At least 68% of American households or 85 million families own a pet. Allowing pets in a rental property immediately makes it more attractive.
There are certain situations where you're legally required to allow a tenant to bring their animal with them. In all other cases, it's a difficult decision for any landlord. They may help bring tenants in, but they may also damage the property and injure or irritate other residents.
Read on to learn the pros and cons of allowing pets and where to get help deciding these important types of issues.
The Americans with Disabilities Act determines whether or not you have to allow service animals in your rental property. You're required to if they've gone through training to aid a tenant with a disability.
Service animals aren't considered pets, so you can't charge extra pet rent or fees. You also can't discriminate against those with service animals, prohibit certain breeds, or enact weight restrictions on them.
The Fair Housing Act has a similar requirement. It requires you to allow emotional support animals if they're medically necessary.
There are 2 exceptions to these laws. You don't have to allow an animal if it previously attacked another person or if you're allergic to it and are living in the rental unit.
Reasons to Allow Pets in a Rental Property
72% of renters say pet-friendly housing is difficult to find. 83% of owner-operators say advertising your property as pet-friendly can help you fill vacancies faster and make renters stay 21% longer.
This makes your property more valuable, meaning you can charge higher rent. The pet rent, deposit, or fee alone can be an effective money-making method.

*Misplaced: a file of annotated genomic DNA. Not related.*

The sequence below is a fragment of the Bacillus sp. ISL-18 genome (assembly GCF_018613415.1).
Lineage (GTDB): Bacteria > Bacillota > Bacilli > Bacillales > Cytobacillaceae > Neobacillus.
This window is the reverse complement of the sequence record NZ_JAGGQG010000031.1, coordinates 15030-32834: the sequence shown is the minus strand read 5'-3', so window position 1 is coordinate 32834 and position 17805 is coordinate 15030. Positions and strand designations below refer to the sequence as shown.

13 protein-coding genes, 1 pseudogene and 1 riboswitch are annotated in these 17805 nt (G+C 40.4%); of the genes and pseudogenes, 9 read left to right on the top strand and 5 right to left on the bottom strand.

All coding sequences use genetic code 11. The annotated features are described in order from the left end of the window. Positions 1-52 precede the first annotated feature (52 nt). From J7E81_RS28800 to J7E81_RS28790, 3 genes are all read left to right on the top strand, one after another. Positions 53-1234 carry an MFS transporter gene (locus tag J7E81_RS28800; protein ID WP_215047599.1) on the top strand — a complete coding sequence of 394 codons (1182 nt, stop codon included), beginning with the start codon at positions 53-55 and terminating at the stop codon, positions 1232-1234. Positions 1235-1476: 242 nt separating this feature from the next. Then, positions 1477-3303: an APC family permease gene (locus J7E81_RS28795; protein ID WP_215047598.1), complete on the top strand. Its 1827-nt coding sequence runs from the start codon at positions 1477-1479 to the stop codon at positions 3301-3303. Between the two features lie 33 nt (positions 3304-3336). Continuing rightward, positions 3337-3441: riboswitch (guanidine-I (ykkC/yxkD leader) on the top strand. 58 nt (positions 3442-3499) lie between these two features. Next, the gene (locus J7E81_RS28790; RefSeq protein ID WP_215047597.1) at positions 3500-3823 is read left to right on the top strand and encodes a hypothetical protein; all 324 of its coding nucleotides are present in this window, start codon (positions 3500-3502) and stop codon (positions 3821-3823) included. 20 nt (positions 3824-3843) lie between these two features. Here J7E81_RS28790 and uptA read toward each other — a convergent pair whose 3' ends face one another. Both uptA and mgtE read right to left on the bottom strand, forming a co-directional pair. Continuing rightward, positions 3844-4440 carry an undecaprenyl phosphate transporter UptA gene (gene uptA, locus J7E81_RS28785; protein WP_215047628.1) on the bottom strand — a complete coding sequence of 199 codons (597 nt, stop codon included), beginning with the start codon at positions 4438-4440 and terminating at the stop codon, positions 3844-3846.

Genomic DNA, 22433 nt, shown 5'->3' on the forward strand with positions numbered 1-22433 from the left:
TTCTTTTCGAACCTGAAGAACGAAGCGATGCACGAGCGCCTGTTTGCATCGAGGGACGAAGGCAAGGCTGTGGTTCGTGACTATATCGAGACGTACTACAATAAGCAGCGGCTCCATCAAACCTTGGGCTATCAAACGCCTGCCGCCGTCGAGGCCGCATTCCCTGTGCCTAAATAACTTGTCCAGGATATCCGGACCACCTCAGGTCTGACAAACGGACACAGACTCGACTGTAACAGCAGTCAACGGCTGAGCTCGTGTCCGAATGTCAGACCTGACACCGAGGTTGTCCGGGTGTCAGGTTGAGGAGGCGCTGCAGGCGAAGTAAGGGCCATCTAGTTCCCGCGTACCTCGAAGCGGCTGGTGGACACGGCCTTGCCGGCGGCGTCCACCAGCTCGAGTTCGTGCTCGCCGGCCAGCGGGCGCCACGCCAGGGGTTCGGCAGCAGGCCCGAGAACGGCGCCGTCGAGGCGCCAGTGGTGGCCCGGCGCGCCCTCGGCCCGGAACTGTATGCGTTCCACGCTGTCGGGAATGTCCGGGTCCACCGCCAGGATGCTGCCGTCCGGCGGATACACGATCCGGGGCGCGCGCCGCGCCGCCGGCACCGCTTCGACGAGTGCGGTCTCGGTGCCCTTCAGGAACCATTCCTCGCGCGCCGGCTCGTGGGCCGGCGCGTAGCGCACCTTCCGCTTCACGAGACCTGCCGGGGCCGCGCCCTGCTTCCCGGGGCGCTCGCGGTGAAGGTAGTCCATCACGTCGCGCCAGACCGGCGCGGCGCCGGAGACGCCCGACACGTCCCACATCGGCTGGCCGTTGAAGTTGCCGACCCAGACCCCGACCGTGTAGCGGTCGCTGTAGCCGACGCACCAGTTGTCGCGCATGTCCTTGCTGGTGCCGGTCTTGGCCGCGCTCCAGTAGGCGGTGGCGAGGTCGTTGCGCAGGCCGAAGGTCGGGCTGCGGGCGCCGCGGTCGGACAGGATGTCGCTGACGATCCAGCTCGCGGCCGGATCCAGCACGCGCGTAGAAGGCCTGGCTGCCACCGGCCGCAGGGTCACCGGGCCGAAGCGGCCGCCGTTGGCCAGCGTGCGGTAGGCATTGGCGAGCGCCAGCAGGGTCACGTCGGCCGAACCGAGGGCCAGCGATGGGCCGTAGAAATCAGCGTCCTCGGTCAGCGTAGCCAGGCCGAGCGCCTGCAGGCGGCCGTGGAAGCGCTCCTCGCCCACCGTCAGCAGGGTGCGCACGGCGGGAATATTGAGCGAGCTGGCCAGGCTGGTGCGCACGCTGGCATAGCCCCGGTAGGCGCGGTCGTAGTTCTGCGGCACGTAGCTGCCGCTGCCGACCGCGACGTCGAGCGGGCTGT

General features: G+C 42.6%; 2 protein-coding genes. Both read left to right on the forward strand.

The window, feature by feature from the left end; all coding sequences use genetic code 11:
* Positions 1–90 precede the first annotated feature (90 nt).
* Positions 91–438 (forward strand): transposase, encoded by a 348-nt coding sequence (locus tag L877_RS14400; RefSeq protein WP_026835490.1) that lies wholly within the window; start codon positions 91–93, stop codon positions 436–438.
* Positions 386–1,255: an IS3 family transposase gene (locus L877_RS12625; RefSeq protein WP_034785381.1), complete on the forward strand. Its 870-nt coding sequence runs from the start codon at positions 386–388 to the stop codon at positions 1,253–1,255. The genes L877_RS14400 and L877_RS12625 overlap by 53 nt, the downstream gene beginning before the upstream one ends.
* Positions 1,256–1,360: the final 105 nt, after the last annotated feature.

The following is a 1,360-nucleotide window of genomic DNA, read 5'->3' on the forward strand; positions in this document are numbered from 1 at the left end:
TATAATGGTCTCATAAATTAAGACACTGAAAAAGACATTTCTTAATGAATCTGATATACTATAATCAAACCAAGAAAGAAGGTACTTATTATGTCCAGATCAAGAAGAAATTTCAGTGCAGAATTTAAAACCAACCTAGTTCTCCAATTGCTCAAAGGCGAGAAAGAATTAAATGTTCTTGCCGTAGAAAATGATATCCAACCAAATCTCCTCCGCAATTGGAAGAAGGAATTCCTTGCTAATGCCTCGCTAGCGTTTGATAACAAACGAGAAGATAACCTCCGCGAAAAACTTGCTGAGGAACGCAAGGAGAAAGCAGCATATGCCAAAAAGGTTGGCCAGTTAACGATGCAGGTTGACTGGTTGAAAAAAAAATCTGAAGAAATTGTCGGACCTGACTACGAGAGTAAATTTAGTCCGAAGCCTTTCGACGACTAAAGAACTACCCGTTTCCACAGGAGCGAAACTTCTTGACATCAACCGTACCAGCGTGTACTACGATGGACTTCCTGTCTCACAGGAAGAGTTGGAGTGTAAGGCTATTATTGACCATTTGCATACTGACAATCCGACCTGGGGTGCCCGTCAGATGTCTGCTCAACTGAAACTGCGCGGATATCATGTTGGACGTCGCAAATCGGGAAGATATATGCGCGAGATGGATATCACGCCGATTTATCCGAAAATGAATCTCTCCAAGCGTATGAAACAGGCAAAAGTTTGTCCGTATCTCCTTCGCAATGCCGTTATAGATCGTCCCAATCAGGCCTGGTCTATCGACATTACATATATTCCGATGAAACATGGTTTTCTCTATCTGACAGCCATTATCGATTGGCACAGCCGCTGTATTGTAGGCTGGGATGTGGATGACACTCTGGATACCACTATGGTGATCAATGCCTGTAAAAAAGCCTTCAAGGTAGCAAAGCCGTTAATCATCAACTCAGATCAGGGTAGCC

Allowing tenants to bring in their pets makes them happier. You may also attract more responsible tenants who are willing to extend the work they put into taking care of their pet to taking care of the property.
Reasons Not to Allow Pets in a Rental Property
One of the most common and serious reasons to consider not allowing pets in a rental property is the risk of injury to yourself, other tenants, or neighbors. You are legally allowed to ban pets that present an immediate danger.
There's also the risk of damage to the property itself. They may cause stains, scratch marks, chewed cables, or ruined landscaping.
Pets in rentals can also bother other tenants on the property. They may be noisy, create odors, or aggravate allergies.
The best way to deal with these issues is to create a detailed pet policy. Banning all animals from your rentals keeps you from the benefits they provide. Spelling out what is and isn't allowed in the lease agreement is a better option.
Where to Get Property Management Help
Allowing pets in a rental property makes it more attractive to tenants. You'll see it filled quickly by responsible tenants who stay longer.
There are risks as well. The animals may also damage the property or irritate or injure other tenants.
Creating a detailed pet policy is an essential part of running a property. It helps you follow all local laws without putting your investment in danger or missing out on potential benefits.
Home River Group can help you decide who and what to allow on your rental property. Look into our property management solutions today.